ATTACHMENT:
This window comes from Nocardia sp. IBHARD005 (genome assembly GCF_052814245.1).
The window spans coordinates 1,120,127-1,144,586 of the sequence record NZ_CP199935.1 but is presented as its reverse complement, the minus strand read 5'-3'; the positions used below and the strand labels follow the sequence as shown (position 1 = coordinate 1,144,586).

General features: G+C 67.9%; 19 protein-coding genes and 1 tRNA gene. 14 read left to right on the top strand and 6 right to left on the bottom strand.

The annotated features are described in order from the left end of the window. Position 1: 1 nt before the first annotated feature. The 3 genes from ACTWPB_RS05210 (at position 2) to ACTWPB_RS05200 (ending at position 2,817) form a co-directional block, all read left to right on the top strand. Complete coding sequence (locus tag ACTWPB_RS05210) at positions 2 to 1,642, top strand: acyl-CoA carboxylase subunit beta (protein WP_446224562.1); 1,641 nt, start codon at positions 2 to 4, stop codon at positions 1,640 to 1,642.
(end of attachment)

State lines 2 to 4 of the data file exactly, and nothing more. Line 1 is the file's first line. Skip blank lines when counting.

The window spans coordinates 1,120,127-1,144,586 of the sequence record NZ_CP199935.1 but is presented as its reverse complement, the minus strand read 5'-3'; the positions used below and the strand labels follow the sequence as shown (position 1 = coordinate 1,144,586).

General features: G+C 67.9%; 19 protein-coding genes and 1 tRNA gene. 14 read left to right on the top strand and 6 right to left on the bottom strand.

The annotated features are described in order from the left end of the window. Position 1: 1 nt before the first annotated feature. The 3 genes from ACTWPB_RS05210 (at position 2) to ACTWPB_RS05200 (ending at position 2,817) form a co-directional block, all read left to right on the top strand. Complete coding sequence (locus tag ACTWPB_RS05210) at positions 2 to 1,642, top strand: acyl-CoA carboxylase subunit beta (protein WP_446224562.1); 1,641 nt, start codon at positions 2 to 4, stop codon at positions 1,640 to 1,642.